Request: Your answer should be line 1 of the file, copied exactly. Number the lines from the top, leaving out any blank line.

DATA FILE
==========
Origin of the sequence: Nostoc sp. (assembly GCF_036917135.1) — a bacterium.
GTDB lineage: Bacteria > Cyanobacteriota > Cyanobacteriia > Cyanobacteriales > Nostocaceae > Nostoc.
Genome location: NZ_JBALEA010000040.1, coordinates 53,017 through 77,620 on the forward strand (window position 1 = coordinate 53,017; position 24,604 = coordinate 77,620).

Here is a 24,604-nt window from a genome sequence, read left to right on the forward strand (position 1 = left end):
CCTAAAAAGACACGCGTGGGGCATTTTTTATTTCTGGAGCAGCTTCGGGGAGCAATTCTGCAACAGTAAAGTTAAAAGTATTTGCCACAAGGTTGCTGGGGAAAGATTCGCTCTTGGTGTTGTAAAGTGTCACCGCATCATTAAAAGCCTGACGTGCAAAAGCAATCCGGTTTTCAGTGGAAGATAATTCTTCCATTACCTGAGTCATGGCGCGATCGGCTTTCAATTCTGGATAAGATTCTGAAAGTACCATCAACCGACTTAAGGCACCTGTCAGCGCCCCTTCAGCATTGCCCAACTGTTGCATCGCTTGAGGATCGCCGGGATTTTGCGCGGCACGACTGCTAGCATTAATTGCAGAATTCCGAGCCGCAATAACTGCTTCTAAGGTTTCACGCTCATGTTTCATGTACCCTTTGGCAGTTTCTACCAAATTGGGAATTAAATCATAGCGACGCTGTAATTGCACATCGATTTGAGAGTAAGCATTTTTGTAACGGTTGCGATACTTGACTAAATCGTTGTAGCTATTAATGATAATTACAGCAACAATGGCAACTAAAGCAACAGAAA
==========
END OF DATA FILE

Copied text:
Origin of the sequence: Nostoc sp. (assembly GCF_036917135.1) — a bacterium.